No. 1 Josh Donaldson
In April 2010, a 24-year-old prospect made his Major League debut as a catcher with the Oakland Athletics against the Blue Jays at the Rogers Centre, striking out in his only at-bat. Nearly five years later, Josh Donaldson returned to Toronto, this time as a member of the Blue Jays and an MVP-caliber third baseman.
General Manager Alex Anthopoulos had to give up homegrown hero Brett Lawrie in a package to pry Donaldson away from the Athletics, but it proved to be worth it. The Blue Jays in 2015, with Donaldson in the middle of their lineup, became an offensive powerhouse.
“I definitely think the elements are there to win,” Donaldson said at the time of the trade that sent him to the Blue Jays. “You start looking at the capability of this lineup and the potential that it brings. I’m going to venture to say there’s probably not going to be another lineup as potent as this in Major League Baseball.”
He turned out to be right. The Blue Jays scored 130 more runs than any other team and led MLB in homers and OPS by more than 40 points. Donaldson hit 41 home runs, tying Tony Batista for the most ever by a Blue Jays third baseman. His 123 RBI was a new franchise record at the position.
Donaldson’s .939 OPS in 2015 was more than 60 points higher than any other Blue Jays third baseman had recorded in a season and stood as a franchise record until the following season when he had a .953 OPS. He beat out Mike Trout for AL MVP, becoming only the second player in franchise history to win the award after George Bell in 1987. He followed up his MVP season with 37 more homers in 2016, the first third baseman to reach that number in consecutive years and only the third player overall in franchise history.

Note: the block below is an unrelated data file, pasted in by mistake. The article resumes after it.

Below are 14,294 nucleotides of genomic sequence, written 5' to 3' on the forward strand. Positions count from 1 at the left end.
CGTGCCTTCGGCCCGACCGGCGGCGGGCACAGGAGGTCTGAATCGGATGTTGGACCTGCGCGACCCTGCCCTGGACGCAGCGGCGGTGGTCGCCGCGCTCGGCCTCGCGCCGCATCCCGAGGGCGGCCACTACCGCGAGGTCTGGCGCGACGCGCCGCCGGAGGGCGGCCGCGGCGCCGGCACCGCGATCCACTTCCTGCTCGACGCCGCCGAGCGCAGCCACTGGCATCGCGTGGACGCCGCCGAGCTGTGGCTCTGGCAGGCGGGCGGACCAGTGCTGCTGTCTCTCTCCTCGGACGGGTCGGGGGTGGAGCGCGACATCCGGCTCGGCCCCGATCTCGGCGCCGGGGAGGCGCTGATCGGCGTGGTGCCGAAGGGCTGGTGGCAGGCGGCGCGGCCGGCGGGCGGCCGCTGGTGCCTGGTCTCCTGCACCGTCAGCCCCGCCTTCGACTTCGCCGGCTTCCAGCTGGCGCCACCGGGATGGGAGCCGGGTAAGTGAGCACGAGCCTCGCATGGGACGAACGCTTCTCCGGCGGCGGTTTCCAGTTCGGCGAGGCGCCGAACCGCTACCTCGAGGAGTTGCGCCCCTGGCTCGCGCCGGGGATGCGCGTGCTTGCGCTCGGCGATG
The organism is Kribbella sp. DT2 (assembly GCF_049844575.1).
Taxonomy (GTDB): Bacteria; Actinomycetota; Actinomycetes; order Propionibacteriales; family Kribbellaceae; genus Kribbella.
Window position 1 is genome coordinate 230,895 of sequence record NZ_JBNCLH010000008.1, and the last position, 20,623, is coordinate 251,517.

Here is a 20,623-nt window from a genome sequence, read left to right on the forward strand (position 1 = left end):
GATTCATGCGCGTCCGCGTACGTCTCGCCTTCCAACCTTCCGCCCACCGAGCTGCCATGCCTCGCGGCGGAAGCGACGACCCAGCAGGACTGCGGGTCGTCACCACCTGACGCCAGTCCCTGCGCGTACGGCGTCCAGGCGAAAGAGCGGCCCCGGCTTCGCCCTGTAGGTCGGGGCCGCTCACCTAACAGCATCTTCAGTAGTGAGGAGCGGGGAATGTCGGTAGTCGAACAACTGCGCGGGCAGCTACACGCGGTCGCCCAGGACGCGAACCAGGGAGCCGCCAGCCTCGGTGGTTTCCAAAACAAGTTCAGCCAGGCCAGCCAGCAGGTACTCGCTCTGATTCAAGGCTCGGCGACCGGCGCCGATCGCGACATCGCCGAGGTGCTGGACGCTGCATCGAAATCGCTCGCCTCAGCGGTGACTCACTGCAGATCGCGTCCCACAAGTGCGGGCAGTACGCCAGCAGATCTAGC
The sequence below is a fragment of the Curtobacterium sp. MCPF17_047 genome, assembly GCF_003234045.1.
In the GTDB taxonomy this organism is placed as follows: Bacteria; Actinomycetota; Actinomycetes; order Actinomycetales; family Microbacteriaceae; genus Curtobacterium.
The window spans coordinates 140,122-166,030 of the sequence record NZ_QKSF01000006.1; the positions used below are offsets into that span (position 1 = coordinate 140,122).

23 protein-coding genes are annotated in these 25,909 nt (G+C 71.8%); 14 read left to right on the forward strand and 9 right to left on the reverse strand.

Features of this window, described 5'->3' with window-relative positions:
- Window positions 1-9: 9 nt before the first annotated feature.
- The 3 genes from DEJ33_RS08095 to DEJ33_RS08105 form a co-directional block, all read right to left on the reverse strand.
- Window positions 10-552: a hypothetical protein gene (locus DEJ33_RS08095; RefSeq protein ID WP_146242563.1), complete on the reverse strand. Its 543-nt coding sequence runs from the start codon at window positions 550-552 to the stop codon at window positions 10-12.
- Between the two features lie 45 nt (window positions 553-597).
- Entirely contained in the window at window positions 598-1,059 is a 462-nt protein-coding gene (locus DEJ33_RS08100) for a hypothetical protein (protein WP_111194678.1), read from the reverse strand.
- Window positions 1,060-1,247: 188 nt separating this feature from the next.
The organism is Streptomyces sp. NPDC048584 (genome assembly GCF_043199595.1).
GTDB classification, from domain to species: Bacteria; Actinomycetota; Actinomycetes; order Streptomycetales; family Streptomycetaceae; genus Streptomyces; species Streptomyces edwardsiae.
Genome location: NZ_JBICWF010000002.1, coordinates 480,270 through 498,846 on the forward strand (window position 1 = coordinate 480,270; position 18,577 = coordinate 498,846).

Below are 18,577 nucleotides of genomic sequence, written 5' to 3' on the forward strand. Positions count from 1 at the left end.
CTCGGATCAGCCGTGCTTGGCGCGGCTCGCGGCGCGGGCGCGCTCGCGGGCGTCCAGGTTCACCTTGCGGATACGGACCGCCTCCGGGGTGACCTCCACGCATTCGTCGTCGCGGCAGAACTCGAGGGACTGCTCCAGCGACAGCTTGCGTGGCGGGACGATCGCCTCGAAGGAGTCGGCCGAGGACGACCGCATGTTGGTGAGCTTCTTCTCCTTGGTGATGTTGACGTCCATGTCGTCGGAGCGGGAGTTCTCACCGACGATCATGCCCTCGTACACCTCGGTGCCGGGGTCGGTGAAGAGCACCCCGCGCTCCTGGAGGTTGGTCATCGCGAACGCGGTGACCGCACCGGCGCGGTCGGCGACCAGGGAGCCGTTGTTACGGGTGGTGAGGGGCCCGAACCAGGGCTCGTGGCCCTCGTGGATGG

Donaldson’s Blue Jays won 93 games in 2015 and made it all the way to the ALCS in their first postseason appearance in 22 years. They got back there the next year, Donaldson’s hustle rounding third base on a groundball scoring the winning run in the clinching game of the ALDS. Postseason baseball, after decades of futility, had returned to Toronto, and Donaldson was right in the middle of it.
Donaldson was traded to the Cleveland Indians, bringing an end to his four-plus years in Toronto. He finished as the franchise leader in home runs by a third baseman with 116 despite playing half the number of games as Kelly Gruber and more than 400 fewer than Ed Sprague; he trails only Gruber and Sprague in RBI. His career OPS in Toronto is nearly 80 points higher than any other third baseman in franchise history.
It’s no wonder the team honored him with a tribute video and rousing ovation when he made his return to the Rogers Centre in 2019, this time as a member of the Atlanta Braves. It was recognition of an indisputable fact: Donaldson was the greatest third baseman in franchise history.